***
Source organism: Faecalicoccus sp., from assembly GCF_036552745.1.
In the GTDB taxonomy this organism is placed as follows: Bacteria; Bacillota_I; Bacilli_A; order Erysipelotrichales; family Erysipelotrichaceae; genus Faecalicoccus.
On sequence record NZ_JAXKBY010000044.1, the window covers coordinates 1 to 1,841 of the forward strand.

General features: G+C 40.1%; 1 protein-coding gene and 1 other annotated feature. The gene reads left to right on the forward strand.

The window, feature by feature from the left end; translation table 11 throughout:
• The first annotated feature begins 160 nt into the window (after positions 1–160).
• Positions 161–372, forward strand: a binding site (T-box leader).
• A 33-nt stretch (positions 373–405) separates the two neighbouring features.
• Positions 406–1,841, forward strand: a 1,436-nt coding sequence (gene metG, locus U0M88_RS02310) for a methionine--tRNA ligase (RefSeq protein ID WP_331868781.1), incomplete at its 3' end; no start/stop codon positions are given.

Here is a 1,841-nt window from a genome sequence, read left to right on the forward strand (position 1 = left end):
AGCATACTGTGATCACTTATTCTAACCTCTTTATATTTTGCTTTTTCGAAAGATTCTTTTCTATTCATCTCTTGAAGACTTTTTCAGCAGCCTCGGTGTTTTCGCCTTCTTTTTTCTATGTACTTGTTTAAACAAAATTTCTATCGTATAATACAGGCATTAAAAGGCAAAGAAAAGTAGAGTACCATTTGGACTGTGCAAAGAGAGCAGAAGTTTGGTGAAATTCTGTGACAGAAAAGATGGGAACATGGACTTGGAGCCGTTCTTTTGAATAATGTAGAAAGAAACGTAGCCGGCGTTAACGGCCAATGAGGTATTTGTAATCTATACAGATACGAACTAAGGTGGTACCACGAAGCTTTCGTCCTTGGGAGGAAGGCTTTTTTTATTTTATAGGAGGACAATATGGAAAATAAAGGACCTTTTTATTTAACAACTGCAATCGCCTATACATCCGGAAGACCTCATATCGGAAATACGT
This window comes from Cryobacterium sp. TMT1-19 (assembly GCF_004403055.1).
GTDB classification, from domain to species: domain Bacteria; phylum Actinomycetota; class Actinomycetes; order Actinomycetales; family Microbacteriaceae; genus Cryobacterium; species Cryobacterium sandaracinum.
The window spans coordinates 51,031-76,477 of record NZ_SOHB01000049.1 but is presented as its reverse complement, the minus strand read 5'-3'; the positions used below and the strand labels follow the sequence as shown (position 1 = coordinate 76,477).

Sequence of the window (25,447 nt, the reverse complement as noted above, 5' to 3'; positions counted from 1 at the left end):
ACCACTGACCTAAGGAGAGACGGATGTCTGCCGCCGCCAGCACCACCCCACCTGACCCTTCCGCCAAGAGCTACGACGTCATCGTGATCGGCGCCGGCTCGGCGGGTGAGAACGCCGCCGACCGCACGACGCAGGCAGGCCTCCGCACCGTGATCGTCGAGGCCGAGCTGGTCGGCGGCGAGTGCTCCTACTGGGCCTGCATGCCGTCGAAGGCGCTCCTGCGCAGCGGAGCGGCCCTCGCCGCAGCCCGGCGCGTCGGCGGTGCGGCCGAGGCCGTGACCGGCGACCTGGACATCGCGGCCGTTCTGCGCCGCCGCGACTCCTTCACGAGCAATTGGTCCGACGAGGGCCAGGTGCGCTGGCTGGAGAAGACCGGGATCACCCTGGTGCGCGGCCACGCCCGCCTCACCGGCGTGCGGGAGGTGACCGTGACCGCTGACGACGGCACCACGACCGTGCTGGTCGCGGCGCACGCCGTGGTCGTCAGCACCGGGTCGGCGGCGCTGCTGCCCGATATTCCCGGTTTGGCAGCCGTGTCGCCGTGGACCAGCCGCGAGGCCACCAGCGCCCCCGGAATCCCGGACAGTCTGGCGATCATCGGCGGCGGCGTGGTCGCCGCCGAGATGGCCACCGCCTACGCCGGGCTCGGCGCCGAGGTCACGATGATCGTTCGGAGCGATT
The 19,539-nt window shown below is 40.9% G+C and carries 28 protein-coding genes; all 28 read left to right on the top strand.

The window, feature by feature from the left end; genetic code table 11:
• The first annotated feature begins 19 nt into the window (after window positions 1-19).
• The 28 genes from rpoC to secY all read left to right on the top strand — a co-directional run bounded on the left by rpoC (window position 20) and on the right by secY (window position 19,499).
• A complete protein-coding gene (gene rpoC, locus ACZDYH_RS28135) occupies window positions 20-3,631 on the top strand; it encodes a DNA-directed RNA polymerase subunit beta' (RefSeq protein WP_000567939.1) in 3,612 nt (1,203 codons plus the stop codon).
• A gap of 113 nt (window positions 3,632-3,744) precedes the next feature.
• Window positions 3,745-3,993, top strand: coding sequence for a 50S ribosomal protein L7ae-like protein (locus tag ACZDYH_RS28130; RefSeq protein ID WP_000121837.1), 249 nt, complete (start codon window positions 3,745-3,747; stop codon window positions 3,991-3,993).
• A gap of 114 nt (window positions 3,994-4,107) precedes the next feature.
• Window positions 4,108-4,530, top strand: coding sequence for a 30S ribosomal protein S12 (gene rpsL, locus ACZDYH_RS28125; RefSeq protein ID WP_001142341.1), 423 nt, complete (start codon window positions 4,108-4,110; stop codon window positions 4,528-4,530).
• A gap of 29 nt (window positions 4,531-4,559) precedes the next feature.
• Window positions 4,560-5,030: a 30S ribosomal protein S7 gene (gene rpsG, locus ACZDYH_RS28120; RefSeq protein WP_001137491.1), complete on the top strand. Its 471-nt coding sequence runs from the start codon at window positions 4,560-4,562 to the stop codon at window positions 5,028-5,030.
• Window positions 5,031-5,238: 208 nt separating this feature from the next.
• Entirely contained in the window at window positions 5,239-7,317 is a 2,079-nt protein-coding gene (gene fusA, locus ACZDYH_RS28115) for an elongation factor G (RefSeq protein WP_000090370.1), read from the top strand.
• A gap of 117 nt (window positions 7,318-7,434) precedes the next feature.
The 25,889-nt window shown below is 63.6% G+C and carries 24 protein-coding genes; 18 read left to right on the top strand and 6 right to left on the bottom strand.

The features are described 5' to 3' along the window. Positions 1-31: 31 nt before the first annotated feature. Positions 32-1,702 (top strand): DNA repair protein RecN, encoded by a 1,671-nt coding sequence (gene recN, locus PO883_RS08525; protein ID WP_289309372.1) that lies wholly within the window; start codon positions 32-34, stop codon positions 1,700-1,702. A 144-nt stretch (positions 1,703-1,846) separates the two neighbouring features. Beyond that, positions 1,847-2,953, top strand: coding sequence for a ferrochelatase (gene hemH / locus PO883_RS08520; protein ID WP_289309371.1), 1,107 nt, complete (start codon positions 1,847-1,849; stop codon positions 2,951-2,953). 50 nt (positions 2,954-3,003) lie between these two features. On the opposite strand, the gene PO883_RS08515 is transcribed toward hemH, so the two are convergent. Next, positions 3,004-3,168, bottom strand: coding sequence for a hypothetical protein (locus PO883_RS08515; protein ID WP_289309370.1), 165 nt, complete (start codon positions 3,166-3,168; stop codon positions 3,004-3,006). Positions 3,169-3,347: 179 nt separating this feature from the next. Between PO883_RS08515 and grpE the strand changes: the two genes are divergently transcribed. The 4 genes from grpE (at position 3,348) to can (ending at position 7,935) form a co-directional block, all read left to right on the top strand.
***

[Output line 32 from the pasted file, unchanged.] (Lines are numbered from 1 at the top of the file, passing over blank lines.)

The features are described 5' to 3' along the window. Positions 1-31: 31 nt before the first annotated feature. Positions 32-1,702 (top strand): DNA repair protein RecN, encoded by a 1,671-nt coding sequence (gene recN, locus PO883_RS08525; protein ID WP_289309372.1) that lies wholly within the window; start codon positions 32-34, stop codon positions 1,700-1,702. A 144-nt stretch (positions 1,703-1,846) separates the two neighbouring features. Beyond that, positions 1,847-2,953, top strand: coding sequence for a ferrochelatase (gene hemH / locus PO883_RS08520; protein ID WP_289309371.1), 1,107 nt, complete (start codon positions 1,847-1,849; stop codon positions 2,951-2,953). 50 nt (positions 2,954-3,003) lie between these two features. On the opposite strand, the gene PO883_RS08515 is transcribed toward hemH, so the two are convergent. Next, positions 3,004-3,168, bottom strand: coding sequence for a hypothetical protein (locus PO883_RS08515; protein ID WP_289309370.1), 165 nt, complete (start codon positions 3,166-3,168; stop codon positions 3,004-3,006). Positions 3,169-3,347: 179 nt separating this feature from the next. Between PO883_RS08515 and grpE the strand changes: the two genes are divergently transcribed. The 4 genes from grpE (at position 3,348) to can (ending at position 7,935) form a co-directional block, all read left to right on the top strand.